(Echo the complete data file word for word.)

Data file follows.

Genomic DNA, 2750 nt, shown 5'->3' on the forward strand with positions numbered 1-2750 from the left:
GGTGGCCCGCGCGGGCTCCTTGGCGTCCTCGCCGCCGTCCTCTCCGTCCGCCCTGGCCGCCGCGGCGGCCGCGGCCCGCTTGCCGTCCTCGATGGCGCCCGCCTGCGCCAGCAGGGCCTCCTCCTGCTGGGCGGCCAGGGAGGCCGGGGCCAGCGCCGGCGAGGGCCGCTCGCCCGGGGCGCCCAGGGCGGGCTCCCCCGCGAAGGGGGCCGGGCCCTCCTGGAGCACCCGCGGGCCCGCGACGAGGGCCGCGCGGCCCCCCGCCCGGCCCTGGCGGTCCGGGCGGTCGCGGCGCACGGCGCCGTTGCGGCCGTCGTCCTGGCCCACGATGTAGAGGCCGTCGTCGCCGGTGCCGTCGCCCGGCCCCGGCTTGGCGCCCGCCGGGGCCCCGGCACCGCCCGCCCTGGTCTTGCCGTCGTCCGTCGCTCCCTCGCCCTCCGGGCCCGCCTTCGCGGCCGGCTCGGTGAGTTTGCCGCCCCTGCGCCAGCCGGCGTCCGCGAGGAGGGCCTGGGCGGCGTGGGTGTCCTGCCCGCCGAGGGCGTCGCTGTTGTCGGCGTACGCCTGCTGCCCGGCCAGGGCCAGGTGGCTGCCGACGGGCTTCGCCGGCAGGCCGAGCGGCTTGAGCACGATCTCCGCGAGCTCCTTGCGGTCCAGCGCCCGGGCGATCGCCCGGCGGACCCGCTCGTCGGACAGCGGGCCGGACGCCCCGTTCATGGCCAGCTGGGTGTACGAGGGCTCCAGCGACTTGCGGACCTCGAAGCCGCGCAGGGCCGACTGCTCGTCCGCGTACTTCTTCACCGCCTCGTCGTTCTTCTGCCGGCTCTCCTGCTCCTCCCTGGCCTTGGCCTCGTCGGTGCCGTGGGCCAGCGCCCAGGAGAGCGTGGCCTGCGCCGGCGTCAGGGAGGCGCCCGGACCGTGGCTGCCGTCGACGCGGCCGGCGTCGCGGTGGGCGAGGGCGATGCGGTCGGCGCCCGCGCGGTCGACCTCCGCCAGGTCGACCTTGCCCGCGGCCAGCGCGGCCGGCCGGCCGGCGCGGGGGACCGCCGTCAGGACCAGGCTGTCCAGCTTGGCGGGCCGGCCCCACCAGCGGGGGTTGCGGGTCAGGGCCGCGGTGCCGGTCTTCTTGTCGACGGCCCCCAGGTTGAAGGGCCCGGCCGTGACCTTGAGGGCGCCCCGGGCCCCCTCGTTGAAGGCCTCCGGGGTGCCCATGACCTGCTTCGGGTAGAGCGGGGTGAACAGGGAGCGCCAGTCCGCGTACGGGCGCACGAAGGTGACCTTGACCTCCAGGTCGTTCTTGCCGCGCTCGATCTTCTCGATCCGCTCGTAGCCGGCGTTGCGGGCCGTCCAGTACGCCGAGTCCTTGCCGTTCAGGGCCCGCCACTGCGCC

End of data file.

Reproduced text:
Genomic DNA, 2750 nt, shown 5'->3' on the forward strand with positions numbered 1-2750 from the left:
GGTGGCCCGCGCGGGCTCCTTGGCGTCCTCGCCGCCGTCCTCTCCGTCCGCCCTGGCCGCCGCGGCGGCCGCGGCCCGCTTGCCGTCCTCGATGGCGCCCGCCTGCGCCAGCAGGGCCTCCTCCTGCTGGGCGGCCAGGGAGGCCGGGGCCAGCGCCGGCGAGGGCCGCTCGCCCGGGGCGCCCAGGGCGGGCTCCCCCGCGAAGGGGGCCGGGCCCTCCTGGAGCACCCGCGGGCCCGCGACGAGGGCCGCGCGGCCCCCCGCCCGGCCCTGGCGGTCCGGGCGGTCGCGGCGCACGGCGCCGTTGCGGCCGTCGTCCTGGCCCACGATGTAGAGGCCGTCGTCGCCGGTGCCGTCGCCCGGCCCCGGCTTGGCGCCCGCCGGGGCCCCGGCACCGCCCGCCCTGGTCTTGCCGTCGTCCGTCGCTCCCTCGCCCTCCGGGCCCGCCTTCGCGGCCGGCTCGGTGAGTTTGCCGCCCCTGCGCCAGCCGGCGTCCGCGAGGAGGGCCTGGGCGGCGTGGGTGTCCTGCCCGCCGAGGGCGTCGCTGTTGTCGGCGTACGCCTGCTGCCCGGCCAGGGCCAGGTGGCTGCCGACGGGCTTCGCCGGCAGGCCGAGCGGCTTGAGCACGATCTCCGCGAGCTCCTTGCGGTCCAGCGCCCGGGCGATCGCCCGGCGGACCCGCTCGTCGGACAGCGGGCCGGACGCCCCGTTCATGGCCAGCTGGGTGTACGAGGGCTCCAGCGACTTGCGGACCTCGAAGCCGCGCAGGGCCGACTGCTCGTCCGCGTACTTCTTCACCGCCTCGTCGTTCTTCTGCCGGCTCTCCTGCTCCTCCCTGGCCTTGGCCTCGTCGGTGCCGTGGGCCAGCGCCCAGGAGAGCGTGGCCTGCGCCGGCGTCAGGGAGGCGCCCGGACCGTGGCTGCCGTCGACGCGGCCGGCGTCGCGGTGGGCGAGGGCGATGCGGTCGGCGCCCGCGCGGTCGACCTCCGCCAGGTCGACCTTGCCCGCGGCCAGCGCGGCCGGCCGGCCGGCGCGGGGGACCGCCGTCAGGACCAGGCTGTCCAGCTTGGCGGGCCGGCCCCACCAGCGGGGGTTGCGGGTCAGGGCCGCGGTGCCGGTCTTCTTGTCGACGGCCCCCAGGTTGAAGGGCCCGGCCGTGACCTTGAGGGCGCCCCGGGCCCCCTCGTTGAAGGCCTCCGGGGTGCCCATGACCTGCTTCGGGTAGAGCGGGGTGAACAGGGAGCGCCAGTCCGCGTACGGGCGCACGAAGGTGACCTTGACCTCCAGGTCGTTCTTGCCGCGCTCGATCTTCTCGATCCGCTCGTAGCCGGCGTTGCGGGCCGTCCAGTACGCCGAGTCCTTGCCGTTCAGGGCCCGCCACTGCGCC